THE GRAMMAR SCHOOL OF LEIGH, by [EDUCATION.] [SCHOOL LIBRARY CATALOGUE.]…

THE GRAMMAR SCHOOL OF LEIGH, by [EDUCATION.] [SCHOOL LIBRARY CATALOGUE.] BAILEY, John E.
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  • Another image of THE GRAMMAR SCHOOL OF LEIGH, by [EDUCATION.] [SCHOOL LIBRARY CATALOGUE.] BAILEY, John E.
Raising funds for the library - celebrating a small collection notable for including a book owned by Archbishop Cranmer

THE GRAMMAR SCHOOL OF LEIGH, Co. Lancaster, and its Library. A lecture delivered to the members of the Leigh Literary Society, 10th February, 1879. [Reprinted from “The Leigh Chronicle”.] Leigh, Lancashire: Printed and Published at the “Chronicle” Office. Manchester: T. J. Day, 53, Market Street. [Price threepence.] [1879].

1879. 8vo, pp. 30, [2]; a little spotted and browned throughout, with some marginal soiling, final verso more prominently soiled, with a few small marginal nicks and tears; evidence of previous vertical fold throughout, small library date stamp at tail of title-page verso; First separate edition, of this short essay first read before the Leigh Literary Society, effectively a fund-raising appeal to raise funds to preserve and grow the collection, and providing a rare insight into an established provincial school library. ‘The collection of books, about six score in number, forming the Library of the Grammar School in Leigh - the only relic of this kind in Lancashire - is interesting, not only on account of the comparative rarity of the volumes, but also from the many local reminiscences which are centred in them as being once owned, according to the inscriptions in them, by the benefactors, the masters, or scholars of the school. The books are also of value because they present a view of the kind of literature that served two hundred years ago to form part of a schoolmaster’s library, and likewise the common schoolbooks of the boys’ (p. 5).
The earliest Grammar schools were founded in the 16th century with the specific aim of teaching and instructing the children of the poor. One of the earliest was Manchester Grammar school, established in 1519. The North-west of England, in particular, benefited from the spread of ‘new learning’, with Dr Thomas Linacre, physician to Henry VII and an associate and contemporary of Thomas More and Erasmus, helping to reform education practices in nearly Wigan - only a few miles from Leigh, and where the present Grammar School was founded towards the end of the 16th century, although the exact date is unknown.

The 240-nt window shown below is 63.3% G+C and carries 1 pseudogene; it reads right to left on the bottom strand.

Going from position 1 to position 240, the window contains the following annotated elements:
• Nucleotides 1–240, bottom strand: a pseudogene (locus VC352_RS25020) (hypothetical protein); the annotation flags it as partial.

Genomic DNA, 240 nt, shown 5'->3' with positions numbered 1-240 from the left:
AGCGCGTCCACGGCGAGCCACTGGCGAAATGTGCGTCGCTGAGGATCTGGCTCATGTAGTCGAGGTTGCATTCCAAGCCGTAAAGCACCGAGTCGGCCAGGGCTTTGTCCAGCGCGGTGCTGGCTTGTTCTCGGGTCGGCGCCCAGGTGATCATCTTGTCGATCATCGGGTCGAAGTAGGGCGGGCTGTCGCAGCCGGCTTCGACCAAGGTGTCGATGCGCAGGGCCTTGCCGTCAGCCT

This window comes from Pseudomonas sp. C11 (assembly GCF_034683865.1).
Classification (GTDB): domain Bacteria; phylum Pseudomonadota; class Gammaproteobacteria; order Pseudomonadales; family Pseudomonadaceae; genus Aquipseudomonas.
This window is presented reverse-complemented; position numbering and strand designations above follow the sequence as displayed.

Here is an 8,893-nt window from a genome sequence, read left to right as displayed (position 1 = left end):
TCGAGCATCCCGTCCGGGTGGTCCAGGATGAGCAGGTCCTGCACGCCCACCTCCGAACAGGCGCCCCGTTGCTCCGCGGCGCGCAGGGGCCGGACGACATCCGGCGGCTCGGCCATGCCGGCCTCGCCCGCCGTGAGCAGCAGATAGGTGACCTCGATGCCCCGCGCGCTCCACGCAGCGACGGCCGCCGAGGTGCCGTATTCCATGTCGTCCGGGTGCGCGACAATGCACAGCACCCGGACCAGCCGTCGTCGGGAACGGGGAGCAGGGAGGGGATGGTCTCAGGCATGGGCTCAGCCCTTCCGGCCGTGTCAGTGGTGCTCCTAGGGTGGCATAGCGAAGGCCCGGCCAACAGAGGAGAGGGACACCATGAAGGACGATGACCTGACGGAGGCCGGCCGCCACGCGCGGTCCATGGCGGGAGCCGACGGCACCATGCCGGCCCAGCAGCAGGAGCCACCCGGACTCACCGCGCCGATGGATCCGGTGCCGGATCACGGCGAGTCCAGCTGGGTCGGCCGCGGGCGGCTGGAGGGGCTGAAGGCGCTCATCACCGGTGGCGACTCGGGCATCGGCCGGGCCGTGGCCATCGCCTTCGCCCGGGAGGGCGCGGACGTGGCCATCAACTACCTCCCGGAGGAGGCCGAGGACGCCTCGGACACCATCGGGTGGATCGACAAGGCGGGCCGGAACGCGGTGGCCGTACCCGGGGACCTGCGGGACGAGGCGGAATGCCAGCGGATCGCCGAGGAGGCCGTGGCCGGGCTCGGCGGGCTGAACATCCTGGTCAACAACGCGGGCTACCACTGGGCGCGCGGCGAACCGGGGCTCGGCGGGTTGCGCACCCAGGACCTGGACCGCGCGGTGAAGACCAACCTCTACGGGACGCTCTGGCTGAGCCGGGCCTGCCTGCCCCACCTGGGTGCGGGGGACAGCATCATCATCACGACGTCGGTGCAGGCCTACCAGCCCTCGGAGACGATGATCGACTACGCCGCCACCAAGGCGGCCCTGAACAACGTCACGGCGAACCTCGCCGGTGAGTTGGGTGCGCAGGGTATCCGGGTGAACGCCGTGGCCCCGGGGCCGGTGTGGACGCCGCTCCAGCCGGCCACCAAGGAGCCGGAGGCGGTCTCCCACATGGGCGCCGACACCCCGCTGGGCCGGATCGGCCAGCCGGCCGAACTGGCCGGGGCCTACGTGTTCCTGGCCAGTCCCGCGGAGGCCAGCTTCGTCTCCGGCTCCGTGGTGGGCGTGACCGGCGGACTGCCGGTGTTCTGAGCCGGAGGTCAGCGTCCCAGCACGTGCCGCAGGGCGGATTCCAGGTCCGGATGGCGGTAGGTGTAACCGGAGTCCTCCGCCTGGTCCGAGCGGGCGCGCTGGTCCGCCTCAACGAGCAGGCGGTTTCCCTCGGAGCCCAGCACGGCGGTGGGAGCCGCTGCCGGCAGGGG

As the present essay reveals, the school benefited from the gift of a number of book collections during the 17th century, with an emphasis upon Latin and Greek classical texts, and upon theology. One former master, Ralph Pilling, is identified as being a principle benefactor, and who was also responsible for the erection of the present schoolhouse. Very much a working collection, Bailey notes that the 120 mainly 8vo volumes are ‘more or less in a defective condition’ having been traced and scribbled upon, lacking covers, and generally ‘ill-used by the boys’.
He highlights a number of what he considers to be the high-spots, including a 1652 edition of Record’s arithmetic unknown to Professor de Morgan; a copy of the Colloquies of Corderius; a 1612 Venice printing of ‘the Enchiridon Methodicon of Nicephorous ... an interesting specimen of Greek printing’; an edition of ‘Ethics or Moral Discipline’ by Eustachius (1573-1640); and a 1645 Amsterdam edition of Erasmus’s De Copia Verborum ac Rerum.
No doubt the ‘gem of the collection’, however, is a copy of Melanchthons’ Proverbs of Solomon from 1525, and bearing the Episcopal signature of Archbishop Thomas Cranmer, of Canterbury. How the copy ended up in ‘this obscure corner of England’ may never been ascertained, Bailey notes, but his books were dispersed when he was committed to the Tower by Queen Mary.
Bailey concludes is erudite essay with a plea to his audience, the Literary Society of Leigh, to honour the foundations laid by Ralph Pilling and to continue to ‘cultivate and disseminate a taste for reading and study - to enter into the spirit of his good deeds by rebuilding his old school, and by using what remains of his books to form the nucleus of a library for the schoolboys and for the town’ (p. 30). OCLC locates copies at Chicago, the New York Public Library, Manchester and the British Library.

Condition: stitched as issued in the original blue printed wrappers, spine chipped and worn with loss and somewhat delicate, though holding, with loss of corners to rear wrappers; ex-libris from the Board of Education with their library stamp on front cover, and book-label on rear wrapper.

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